Because of Earl’s size, effects of the storm are expected to be widely felt. Hurricane-force winds extend outward up to 90 miles (150 kilometers) from the center, and tropical storm-force winds up to 230 miles (370 kilometers).
Earl is expected to make a direct landfall over southern Nova Scotia, Canada, on Saturday morning as a strong Category 1 hurricane.
Federal Emergency Management Agency Administrator Craig Fugate said Wednesday he had briefed President Obama on what the agency is doing in preparation for the storm. Teams are in place or on standby to assist each state along the East Coast, he said, and supplies were being moved into two incident support bases to be available if they are needed.
Several airlines said Wednesday that passengers to and from cities along the eastern seaboard, from San Juan, Puerto Rico, to Bangor, Maine, could reschedule travel in coming days without penalty. Though they have not announced cancellations, Air Tran, American Airlines, Continental Airlines and Delta said they would waive reschedule fees for such travelers.
On Ocracoke Island, North Carolina — a long sliver of land reachable only by ferry — not everyone was planning to flee as Earl approached.
“A lot of times when [residents] evacuate, it’s hard to get back on the island,” said Brandon Benecki, who tends a bar on Ocracoke Island. “It’s simpler to just stay here and kind of ride it out.”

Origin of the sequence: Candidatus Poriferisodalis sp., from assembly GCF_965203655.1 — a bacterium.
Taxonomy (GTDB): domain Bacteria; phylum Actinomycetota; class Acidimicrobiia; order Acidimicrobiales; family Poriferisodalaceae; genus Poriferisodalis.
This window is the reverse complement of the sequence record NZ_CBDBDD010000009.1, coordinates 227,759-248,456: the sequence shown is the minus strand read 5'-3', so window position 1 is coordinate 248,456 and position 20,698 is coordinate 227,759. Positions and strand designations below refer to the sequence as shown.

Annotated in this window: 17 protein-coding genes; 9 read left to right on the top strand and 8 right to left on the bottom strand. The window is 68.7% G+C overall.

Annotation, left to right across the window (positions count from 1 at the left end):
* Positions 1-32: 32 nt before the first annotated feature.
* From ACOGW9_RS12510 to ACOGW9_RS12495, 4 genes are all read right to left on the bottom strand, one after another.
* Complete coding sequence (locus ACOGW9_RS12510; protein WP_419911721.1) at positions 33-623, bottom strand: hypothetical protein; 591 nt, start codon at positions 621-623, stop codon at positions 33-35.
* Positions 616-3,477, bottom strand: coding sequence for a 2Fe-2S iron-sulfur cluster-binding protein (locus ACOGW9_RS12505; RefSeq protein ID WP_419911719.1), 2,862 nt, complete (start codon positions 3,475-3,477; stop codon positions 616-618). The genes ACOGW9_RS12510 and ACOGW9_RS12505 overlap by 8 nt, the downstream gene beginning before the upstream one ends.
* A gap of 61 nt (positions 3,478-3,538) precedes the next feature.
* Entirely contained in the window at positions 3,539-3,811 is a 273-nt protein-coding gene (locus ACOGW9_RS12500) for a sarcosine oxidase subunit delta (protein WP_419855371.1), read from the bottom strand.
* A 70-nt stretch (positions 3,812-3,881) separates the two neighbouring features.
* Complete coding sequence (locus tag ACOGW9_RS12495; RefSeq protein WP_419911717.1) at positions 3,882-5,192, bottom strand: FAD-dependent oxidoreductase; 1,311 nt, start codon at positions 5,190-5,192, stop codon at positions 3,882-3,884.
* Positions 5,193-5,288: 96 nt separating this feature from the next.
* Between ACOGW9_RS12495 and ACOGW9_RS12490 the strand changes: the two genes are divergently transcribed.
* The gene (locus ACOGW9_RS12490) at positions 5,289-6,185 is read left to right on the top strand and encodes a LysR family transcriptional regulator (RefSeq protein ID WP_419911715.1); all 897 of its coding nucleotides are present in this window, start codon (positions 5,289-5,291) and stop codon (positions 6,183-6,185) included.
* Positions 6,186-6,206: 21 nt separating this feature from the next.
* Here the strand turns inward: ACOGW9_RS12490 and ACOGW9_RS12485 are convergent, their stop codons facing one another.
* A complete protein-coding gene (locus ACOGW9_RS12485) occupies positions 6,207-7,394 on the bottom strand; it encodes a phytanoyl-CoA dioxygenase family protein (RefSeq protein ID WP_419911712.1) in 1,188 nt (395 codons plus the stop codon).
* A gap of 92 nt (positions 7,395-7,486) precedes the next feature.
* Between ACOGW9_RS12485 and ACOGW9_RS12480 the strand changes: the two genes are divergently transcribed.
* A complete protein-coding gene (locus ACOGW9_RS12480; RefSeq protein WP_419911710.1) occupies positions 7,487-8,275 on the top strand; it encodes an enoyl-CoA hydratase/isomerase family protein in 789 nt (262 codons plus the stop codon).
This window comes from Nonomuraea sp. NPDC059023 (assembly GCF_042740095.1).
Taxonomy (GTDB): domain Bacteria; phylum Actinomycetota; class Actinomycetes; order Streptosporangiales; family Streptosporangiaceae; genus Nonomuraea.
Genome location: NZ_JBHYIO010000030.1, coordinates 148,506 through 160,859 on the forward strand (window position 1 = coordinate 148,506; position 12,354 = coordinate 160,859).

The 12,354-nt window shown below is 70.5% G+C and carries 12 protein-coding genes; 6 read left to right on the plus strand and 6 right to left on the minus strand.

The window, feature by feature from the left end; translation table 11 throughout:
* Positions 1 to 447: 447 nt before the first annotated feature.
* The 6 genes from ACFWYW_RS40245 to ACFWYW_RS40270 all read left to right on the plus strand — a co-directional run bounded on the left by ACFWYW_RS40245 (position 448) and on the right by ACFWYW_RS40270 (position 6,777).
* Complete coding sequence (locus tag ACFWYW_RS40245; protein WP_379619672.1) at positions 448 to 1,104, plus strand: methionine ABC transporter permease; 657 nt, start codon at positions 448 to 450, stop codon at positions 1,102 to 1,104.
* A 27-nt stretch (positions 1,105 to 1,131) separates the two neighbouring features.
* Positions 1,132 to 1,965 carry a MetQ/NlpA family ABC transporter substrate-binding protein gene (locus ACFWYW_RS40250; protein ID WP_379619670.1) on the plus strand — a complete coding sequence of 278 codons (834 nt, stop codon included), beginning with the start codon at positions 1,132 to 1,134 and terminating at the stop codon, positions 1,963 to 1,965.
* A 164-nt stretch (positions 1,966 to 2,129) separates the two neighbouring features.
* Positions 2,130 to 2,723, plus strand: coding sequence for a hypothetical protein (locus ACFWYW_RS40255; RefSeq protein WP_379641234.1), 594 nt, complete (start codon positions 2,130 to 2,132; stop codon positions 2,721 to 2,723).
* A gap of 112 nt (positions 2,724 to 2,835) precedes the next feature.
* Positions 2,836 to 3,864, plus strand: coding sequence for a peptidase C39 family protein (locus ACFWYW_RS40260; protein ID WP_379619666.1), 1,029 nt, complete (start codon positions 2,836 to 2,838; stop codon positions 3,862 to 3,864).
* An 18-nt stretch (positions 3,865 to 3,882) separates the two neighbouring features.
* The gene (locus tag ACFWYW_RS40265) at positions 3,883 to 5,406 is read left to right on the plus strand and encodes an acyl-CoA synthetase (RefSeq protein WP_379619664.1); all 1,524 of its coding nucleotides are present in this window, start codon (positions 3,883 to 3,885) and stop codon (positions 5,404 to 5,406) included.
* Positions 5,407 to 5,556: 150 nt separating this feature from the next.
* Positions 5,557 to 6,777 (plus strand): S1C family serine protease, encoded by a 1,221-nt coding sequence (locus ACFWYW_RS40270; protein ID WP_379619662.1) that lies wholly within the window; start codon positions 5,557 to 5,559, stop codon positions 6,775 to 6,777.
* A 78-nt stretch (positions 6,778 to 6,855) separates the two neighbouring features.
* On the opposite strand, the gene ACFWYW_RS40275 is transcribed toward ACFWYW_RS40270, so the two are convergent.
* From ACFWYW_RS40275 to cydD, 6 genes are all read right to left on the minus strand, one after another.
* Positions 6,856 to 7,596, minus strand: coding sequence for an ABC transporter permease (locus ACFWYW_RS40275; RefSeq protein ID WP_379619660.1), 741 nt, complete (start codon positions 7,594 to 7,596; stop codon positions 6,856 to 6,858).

“None of my neighbors are leaving,” one man on Ocracoke Island told CNN affiliate WVEC-TV. “We’re just going to hang in and ride her out.”
Some tourists didn’t seem deterred either. “They’ll throw us off the island,” one woman told WVEC. “That’s all right. We’ll just camp somewhere else.”
However, Paula Schramel, who co-owns a restaurant on Ocracoke with her husband, Michael, said she has made plans to go to Charlotte, North Carolina, where her mother is. The couple are natives of New Orleans, Louisiana, who moved to Ocracoke 10 years ago.
Some of Michael Schramel’s relatives in New Orleans who lived through Hurricane Katrina are urging them to evacuate, she said. “They’re probably more nervous than we are,” she said. “It wakes you up a little bit to the fact that it can be” dangerous.
Once the wind gets to 50 mph, she said, the ferries stop running and “you’re stuck.” Officials are “running the ferries as fast as they can,” she said, but some visitors are dragging their feet — understandably, since it means cutting their vacation short.
Earl is also dealing the couple an economic blow, they said, as it’s considered the last big week of business for the summer tourism season. The restaurant was busy Tuesday night, Paula Schramel said, but closed on Wednesday once the evacuation order was issued.
“We are concerned about the storm, and it is important that people aren’t here who don’t understand the [potential] flooding issues,” said Alan Sutton, the owner of Tradewinds Bait and Tackle on Ocracoke Island. But for regular residents, he said, the threat of hurricanes is “just part of living here.”
Hurricane Earl is approaching the United States just ahead of Labor Day, a holiday weekend that many families spend at the beach.